A Fascinating Plant

I have been anticipating going to Kuzhitura Farms since I came to Amritapuri on November 26th. I decided today was the day for that adventure.

I was so excited to see the wonders of nature I found there. I was particularly fascinated by this plant.











Weekly Photo Challenge: Anticipation

Daily Prompt: Fortune
To see all of the posts in this Amritapuri series, click here.

Early Morning Mystery

When I looked out of my flat’s window in Amritapuri, India this morning, this was my view:


Then I looked to the left and saw this:


Three suns, one to the right and two to the left. That was a bit disconcerting until I realized when I looked to the left, I was seeing the reflection of the sun in two different windows.

I looked back to the right and this time I saw:


What was going on?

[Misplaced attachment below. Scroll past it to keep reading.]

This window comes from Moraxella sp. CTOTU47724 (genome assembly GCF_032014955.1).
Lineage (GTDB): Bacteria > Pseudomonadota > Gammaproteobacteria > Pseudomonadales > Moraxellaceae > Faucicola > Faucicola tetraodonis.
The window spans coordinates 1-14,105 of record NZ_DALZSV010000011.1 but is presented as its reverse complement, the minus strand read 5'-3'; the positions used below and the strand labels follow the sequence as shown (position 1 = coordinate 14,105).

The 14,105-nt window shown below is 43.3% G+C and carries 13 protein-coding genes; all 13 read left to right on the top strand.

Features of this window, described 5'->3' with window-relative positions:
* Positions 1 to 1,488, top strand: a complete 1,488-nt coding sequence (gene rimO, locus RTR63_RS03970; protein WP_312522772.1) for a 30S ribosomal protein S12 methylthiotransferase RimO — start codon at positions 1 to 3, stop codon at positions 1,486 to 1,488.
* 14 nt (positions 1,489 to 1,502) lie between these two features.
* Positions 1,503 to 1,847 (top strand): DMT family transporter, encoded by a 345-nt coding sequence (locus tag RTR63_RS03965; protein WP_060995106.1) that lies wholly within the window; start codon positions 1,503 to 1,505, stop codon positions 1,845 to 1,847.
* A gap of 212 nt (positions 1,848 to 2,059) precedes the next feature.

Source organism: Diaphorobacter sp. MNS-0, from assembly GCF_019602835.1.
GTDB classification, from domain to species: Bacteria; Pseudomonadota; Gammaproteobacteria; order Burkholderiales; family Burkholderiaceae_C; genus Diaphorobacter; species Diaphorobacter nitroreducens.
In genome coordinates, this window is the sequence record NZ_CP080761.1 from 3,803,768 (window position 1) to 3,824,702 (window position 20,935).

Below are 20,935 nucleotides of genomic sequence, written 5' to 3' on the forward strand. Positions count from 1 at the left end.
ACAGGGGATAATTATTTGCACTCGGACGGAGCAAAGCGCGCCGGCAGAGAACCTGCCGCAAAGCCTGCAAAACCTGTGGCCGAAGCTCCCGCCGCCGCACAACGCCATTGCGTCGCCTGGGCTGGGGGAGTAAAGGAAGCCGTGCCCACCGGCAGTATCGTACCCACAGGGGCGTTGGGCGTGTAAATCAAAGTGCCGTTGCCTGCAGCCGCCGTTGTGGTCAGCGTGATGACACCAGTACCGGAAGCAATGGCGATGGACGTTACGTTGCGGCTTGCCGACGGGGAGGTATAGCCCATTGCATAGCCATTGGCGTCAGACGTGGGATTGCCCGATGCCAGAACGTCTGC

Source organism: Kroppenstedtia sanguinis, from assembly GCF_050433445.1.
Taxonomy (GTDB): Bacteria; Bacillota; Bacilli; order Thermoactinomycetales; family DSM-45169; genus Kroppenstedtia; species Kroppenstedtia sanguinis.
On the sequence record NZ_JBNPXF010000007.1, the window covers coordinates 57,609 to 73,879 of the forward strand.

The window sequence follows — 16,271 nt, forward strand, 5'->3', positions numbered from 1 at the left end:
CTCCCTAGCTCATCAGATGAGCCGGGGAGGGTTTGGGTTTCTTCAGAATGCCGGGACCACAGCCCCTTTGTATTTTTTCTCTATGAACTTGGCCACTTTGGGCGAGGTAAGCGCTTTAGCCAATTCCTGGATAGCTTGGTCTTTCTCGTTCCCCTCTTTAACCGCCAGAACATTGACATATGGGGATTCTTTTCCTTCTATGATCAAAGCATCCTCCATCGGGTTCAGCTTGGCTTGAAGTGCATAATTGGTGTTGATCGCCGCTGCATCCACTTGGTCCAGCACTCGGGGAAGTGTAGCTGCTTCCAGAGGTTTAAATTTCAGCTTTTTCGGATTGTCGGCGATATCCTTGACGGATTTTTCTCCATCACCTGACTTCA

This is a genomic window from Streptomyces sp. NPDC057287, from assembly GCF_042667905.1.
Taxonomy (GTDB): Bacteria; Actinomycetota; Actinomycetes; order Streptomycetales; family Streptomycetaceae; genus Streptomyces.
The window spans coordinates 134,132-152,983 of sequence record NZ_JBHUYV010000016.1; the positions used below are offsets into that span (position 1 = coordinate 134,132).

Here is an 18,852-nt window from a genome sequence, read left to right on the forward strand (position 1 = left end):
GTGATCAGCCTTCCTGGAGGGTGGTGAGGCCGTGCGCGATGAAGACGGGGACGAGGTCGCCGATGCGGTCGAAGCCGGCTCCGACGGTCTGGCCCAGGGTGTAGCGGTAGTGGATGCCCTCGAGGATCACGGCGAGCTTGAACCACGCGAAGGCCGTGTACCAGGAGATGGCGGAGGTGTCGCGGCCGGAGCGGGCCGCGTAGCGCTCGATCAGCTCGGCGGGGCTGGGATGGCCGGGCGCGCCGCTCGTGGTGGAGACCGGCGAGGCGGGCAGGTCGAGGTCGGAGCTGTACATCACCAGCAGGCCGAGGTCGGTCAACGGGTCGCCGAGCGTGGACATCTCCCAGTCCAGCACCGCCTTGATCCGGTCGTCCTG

I decided to go outside to see what it looked like. That way I would be away from all windows.


But when I took a close up shot, I saw:


So is that an orb to the right? It certainly isn’t due to a window. I’m done with guessing but I sure would be interested in knowing your theories. This was a fun way to begin my day!


To view the rest of the posts in this series click here.

A Mystery… at least to me!

We have lots of gophers in my neighborhood so I’m used to finding gopher holes in my yard. This year, when I came back from India in mid-January, I discovered that the gophers had been very active.  Soon thereafter, I noticed different kind of holes, ones that I wasn’t used to, scattered around the dirt portion of my driveway.

The ground is hard there but something was burrowing out from the earth. I couldn’t imagine what it would be. The holes were miniscule in comparison to a gopher hole but big enough to completely stump me.

Soon after I added top soil to one of my new garden beds, I noticed the holes begin to appear there as well.  I’ve never seen anything go in or out of these holes so I stayed mystified.

One day a tree service employee came to do some work in my yard. I asked him if he knew what created the holes. His immediate response was “Worms.” I wondered if he was kidding but he seemed totally serious.